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Towards building a Radionuclide Bank from proton irradiated Hg and Pb -Bi targets

Towards building a Radionuclide Bank from proton irradiated Hg and Pb -Bi targets

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Towards building a Radionuclide Bank from proton irradiated Hg and Pb -Bi targets

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  1. Towards building a Radionuclide Bankfrom proton irradiated Hg and Pb-Bi targets Susanta Lahiri and Moumita Maiti Saha Institute of Nuclear Physics, 1/AF Bidhannagar, Kolkata 700064, INDIA

  2. Collaboration agreement between CERN & SINPon June 22, 2009

  3. Source? EURISOL facility • Large volume of liquid Hg or Pb-Bi will be used as neutron converter target as well as coolant • Large number and huge amount of radionuclides will be produced in the converter targets: Hg/Pb-Bi when bombarded by a few GeV high current proton beam • Continuous source of radionulcides

  4. Why? • The radionuclids will have potential applications • in medical science as well as in the industry • Diagnostic : 99mTc,111In,123I, 201Tl, etc. • Therapeutic : 153Sm, 188Re, 186Re, 166Ho, 90Y,117mSn,89Sr,149Tb etc. • Industrial : 192Ir,55Fe,109Cd,35S,63Ni,85Kr,204Tl etc. • Radionuclides having demand in basic science • Separation of radionuclides will help to recycle the • converter target

  5. Aim of the project • Identification • Quantification • Separation To develop methods for separate confinement of each radionuclides with high radiochemical and radioisotopical purity. Special attention to be paid for the quantitative decontamination of bulk Hg.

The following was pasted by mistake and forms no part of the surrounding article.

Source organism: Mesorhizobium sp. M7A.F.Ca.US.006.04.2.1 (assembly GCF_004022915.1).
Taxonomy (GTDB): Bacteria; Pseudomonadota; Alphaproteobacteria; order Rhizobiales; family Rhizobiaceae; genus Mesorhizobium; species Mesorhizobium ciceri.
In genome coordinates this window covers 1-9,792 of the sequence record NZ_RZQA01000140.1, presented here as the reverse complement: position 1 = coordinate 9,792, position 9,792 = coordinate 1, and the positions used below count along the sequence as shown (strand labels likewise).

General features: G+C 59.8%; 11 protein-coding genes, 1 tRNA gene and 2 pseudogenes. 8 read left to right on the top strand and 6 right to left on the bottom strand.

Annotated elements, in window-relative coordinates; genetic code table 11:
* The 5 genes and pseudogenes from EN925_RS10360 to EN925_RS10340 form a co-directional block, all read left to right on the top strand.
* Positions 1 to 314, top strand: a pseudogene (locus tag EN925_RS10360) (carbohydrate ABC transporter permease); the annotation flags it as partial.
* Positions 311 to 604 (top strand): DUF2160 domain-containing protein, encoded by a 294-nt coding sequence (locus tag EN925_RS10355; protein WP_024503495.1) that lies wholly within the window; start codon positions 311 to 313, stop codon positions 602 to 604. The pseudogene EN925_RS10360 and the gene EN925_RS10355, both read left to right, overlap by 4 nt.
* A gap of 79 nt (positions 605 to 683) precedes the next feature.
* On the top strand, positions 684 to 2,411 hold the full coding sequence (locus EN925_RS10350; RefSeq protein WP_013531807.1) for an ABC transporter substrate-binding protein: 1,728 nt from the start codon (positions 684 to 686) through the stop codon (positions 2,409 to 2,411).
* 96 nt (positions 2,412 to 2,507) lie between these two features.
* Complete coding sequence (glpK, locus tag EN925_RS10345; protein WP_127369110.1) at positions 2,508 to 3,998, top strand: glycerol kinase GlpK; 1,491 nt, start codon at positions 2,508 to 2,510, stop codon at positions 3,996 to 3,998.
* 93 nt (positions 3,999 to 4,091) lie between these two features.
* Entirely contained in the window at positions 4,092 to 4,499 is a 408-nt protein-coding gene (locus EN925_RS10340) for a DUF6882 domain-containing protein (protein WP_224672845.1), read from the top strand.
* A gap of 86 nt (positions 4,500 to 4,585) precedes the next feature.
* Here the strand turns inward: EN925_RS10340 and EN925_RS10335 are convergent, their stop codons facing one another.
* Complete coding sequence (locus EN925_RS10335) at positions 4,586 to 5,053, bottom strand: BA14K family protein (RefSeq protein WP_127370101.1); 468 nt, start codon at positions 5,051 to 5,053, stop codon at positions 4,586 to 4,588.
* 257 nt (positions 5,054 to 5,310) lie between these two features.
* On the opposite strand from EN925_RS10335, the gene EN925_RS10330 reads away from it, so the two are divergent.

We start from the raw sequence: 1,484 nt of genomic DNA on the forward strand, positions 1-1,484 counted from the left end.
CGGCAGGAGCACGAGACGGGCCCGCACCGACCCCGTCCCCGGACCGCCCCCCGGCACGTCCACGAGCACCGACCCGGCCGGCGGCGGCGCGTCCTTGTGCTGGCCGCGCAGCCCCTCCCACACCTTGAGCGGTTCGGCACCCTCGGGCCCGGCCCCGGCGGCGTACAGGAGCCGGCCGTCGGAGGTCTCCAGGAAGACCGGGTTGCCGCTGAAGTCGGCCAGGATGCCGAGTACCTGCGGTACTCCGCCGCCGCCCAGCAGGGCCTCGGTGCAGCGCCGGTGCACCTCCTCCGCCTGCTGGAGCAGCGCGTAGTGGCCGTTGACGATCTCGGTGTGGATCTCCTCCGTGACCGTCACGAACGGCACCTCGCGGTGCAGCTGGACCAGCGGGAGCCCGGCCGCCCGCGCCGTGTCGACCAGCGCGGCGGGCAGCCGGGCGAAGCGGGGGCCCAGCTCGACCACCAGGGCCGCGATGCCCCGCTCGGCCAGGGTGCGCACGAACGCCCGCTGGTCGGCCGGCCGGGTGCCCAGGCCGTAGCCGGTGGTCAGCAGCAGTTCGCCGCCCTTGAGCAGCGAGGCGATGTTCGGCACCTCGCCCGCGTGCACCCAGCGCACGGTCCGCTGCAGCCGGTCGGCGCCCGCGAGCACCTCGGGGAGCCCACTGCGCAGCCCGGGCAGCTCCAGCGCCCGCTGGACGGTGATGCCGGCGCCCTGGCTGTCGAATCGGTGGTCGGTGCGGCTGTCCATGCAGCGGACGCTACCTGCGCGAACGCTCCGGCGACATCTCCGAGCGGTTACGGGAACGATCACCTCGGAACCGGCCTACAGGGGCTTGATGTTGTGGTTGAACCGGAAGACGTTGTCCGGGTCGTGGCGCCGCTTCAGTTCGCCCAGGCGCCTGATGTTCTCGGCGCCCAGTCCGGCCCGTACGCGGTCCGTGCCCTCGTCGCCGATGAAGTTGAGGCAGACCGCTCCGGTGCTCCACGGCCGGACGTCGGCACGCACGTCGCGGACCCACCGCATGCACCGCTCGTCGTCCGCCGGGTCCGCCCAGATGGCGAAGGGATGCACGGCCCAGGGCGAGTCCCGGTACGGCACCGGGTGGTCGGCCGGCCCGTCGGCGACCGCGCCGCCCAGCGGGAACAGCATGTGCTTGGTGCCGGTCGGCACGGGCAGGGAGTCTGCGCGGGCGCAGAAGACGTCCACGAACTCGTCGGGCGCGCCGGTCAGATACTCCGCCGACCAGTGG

6. Identification Problems • Presence of large numbers of radionuclides in the sample • Highly complex and convoluted γ-spectra • Presence of large numbers of parent-daughter pair, especially where (Parent) T1/2< (Daughter) T1/2 • Large number of radionuclides are produced from the steel container (and from the trace elements present in steel container) • α and β emitting radionuclides are shielded by Hg or Pb-Bi target • Isobaric interferences for detection of stable elements.

  7. Approach • A large number of time resolved γ-spectra is necessary to correctly identify all radionuclides produced (at least over a time span of 1 year or more) • An advanced software is required to deconvoluteγ peaks. • Hg targets should be irradiated in high heat sustaining carbon container in addition to a SS container to exclude the radionuclides produced from steel container • Series of chemical separation is required to separate the radionuclides in a lexicon way so that each separated fraction contains less number of radionuclides • Compton suppressed γ-spectrum will be highly helpful • Chemical separation is must to identify α-emitting radionuclides • For stable elements both ICP-OES and ICP-MSmeasurements will be done. ICP-OES will give information on the elements and ICPMS can give information on mass. However, sensitivity of these two techniques vary by two order of magnitudes.